When preparing to sell your business there are a few steps you need to take to ensure you are getting the best price for your company. To get an overview of these steps check out our blog post “5 Steps for Managing an Unsolicited Offer.” Knowing your buyer is step two and critical in determining your company’s value in the marketplace. Understanding the types of buyers, what their motivations are and what they are willing to pay will help you get a better grasp of your company’s worth. Below we detail the five main categories of buyer types and the methods typically used for valuations by each.

1. Strategic Buyers are normally large companies in the industry (or in a complimentary industry) that want to combine the two companies to create efficiencies. These buyers are forward looking and mostly concerned with how your company can benefit them in the future.

Likely these companies will use the discounted cash flow approach to value your business, which is based on future earnings. The discounted cash flow takes reasonable projections (usually 5 years), and uses a discount rate (usually the cap rate plus rate of growth) to calculate the present value of the future cash flows.

With their ability to take advantage of synergies, Strategics are often willing and able to pay more for a company than other buyers. So, if your company is poised to grow over the next few years, selling to a Strategic Buyer might be your best bet to obtaining the maximum amount for your business.

A word of caution: due to the nature of selling to a competitor or other industry-insider, confidentiality is paramount. Customer lists, key employees, trade secrets, etc. should all be protected throughout the transaction process. In selling to a strategic, companies must walk the fine line of providing enough information to get the buyer comfortable while safeguarding against providing too much information which may give the strategic buyer a competitive advantage in the event the transaction fails to materialize.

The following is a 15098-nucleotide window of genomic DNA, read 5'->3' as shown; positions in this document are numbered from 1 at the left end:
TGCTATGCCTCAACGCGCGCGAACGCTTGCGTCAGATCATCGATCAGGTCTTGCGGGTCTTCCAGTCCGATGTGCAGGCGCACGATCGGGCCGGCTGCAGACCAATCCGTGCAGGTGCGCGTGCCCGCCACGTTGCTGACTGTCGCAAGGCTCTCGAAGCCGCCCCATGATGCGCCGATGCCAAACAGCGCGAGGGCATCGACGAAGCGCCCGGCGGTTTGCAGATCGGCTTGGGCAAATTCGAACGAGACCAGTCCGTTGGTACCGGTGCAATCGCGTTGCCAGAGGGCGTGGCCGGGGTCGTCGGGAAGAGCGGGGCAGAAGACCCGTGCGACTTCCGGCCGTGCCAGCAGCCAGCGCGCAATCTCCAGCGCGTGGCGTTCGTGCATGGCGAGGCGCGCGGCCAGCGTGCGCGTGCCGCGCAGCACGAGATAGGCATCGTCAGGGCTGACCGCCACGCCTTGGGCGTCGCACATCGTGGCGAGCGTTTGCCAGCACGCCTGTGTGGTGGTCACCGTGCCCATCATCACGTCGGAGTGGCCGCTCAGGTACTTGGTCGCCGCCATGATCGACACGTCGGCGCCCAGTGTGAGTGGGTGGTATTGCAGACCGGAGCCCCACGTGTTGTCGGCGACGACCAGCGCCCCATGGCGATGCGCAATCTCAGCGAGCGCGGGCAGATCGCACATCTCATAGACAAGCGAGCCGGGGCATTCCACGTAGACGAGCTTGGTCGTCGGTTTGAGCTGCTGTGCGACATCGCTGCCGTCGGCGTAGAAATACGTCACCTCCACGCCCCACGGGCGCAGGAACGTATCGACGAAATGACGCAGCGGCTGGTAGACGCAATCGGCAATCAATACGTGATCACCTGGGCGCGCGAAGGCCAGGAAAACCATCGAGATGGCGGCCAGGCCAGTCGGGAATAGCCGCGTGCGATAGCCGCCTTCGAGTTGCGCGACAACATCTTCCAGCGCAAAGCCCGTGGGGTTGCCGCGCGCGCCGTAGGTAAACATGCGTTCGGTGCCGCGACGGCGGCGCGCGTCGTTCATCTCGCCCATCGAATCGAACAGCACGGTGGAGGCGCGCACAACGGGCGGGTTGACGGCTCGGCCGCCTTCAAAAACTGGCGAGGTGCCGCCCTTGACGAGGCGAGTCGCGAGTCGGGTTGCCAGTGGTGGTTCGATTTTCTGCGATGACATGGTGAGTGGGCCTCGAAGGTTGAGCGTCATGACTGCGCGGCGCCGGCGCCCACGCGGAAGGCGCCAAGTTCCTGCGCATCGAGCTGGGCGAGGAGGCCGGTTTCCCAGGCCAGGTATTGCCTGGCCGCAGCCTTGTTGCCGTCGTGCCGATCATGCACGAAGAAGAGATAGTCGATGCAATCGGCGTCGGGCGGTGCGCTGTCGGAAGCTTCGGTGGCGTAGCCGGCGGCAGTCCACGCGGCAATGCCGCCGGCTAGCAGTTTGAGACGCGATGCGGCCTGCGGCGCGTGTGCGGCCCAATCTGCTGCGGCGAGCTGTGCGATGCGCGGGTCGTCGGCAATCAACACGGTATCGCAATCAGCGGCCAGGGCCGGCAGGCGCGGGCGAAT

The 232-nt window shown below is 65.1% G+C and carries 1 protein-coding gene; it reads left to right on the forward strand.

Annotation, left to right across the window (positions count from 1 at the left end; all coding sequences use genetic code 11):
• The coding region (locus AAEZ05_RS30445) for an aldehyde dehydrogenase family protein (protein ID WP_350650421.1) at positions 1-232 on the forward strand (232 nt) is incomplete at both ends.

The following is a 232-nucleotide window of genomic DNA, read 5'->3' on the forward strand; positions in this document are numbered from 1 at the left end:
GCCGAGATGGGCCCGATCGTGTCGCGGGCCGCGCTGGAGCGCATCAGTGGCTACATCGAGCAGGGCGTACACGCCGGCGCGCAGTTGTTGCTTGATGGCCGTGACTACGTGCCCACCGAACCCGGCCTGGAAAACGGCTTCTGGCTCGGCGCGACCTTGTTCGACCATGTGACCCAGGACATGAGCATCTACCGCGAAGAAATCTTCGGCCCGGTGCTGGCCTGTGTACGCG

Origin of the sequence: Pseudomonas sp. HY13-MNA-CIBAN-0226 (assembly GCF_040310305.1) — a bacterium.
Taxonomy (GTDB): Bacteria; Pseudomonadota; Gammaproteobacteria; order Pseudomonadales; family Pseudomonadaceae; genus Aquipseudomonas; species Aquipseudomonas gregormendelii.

2. Financial Buyers are typically private equity firms, venture capital firms, hedge funds, family investment offices or high net worth individuals. These buyers are primarily interested in a return on investment. While your company’s opportunities for growth are important to these buyers, your past performance plays the major role when they evaluate your company.

A financial buyer’s valuation methods will probably be based on multiples of earnings (using EBIT and EBITDA). This valuation approach is used as a benchmark to evaluate your company against some comparable (i.e.: a public company multiple or a transaction multiple).

While financial buyers are known to lead to lower multiples there are many reasons you should considering selling to them. First, most employees, including management, will likely keep their jobs. Second, by avoiding a strategic buyer negotiation, the transaction can often be less invasive, more confidential and less threatening to existing operations. Third, many larger financial buyers will ask business owners to retain a portion of the equity: a sign that the sellers are optimistic, and a chance for sellers to get a “second bite at the apple.”

A word of caution: financial buyers take on many shapes and forms. When dealing with smaller and individual financial buyers, ensure that the buyer has the financial wherewithal to consummate the transaction. To many sellers, a “search fund” and “fundless sponsor” will look just like a fully funded financial buyer; however, these groups often negotiate a deal with the seller prior to securing the funding to consummate the transaction.